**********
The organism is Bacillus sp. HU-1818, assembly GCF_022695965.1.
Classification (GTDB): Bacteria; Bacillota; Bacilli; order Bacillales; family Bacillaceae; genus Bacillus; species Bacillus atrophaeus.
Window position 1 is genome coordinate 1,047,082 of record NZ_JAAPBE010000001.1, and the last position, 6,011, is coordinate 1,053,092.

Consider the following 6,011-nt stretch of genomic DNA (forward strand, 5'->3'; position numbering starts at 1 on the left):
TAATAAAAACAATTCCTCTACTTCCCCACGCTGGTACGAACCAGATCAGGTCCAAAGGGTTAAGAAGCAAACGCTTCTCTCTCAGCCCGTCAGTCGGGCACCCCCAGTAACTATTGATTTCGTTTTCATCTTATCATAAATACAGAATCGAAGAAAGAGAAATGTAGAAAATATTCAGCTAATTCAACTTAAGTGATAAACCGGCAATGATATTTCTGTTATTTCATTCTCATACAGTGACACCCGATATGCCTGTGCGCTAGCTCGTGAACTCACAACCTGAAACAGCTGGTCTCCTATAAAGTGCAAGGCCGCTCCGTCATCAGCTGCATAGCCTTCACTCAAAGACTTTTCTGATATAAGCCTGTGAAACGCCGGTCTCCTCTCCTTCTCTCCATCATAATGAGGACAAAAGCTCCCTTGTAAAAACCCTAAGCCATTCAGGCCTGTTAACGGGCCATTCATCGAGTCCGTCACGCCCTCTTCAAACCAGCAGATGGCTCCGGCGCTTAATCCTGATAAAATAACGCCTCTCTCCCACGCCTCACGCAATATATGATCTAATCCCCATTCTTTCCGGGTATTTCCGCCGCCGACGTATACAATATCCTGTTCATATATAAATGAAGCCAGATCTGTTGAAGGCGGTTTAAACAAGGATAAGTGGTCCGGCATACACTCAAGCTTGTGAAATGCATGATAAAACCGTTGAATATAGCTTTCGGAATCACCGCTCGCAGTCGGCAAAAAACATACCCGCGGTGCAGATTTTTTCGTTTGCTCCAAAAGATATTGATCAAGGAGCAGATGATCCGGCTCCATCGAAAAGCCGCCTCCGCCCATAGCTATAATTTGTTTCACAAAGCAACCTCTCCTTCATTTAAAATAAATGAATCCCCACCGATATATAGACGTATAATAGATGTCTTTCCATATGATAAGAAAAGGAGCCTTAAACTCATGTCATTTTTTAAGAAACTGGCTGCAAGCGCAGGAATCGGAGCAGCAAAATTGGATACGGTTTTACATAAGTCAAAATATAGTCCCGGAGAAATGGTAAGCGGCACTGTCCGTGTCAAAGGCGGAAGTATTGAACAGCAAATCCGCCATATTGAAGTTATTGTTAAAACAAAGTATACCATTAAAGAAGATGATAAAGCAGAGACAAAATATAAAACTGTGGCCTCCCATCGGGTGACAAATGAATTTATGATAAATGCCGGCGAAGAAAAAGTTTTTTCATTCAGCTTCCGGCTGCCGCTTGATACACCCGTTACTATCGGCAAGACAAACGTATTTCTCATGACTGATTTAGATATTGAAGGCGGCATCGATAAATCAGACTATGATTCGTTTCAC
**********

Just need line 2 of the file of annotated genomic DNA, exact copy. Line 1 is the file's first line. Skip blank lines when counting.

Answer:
Classification (GTDB): Bacteria; Bacillota; Bacilli; order Bacillales; family Bacillaceae; genus Bacillus; species Bacillus atrophaeus.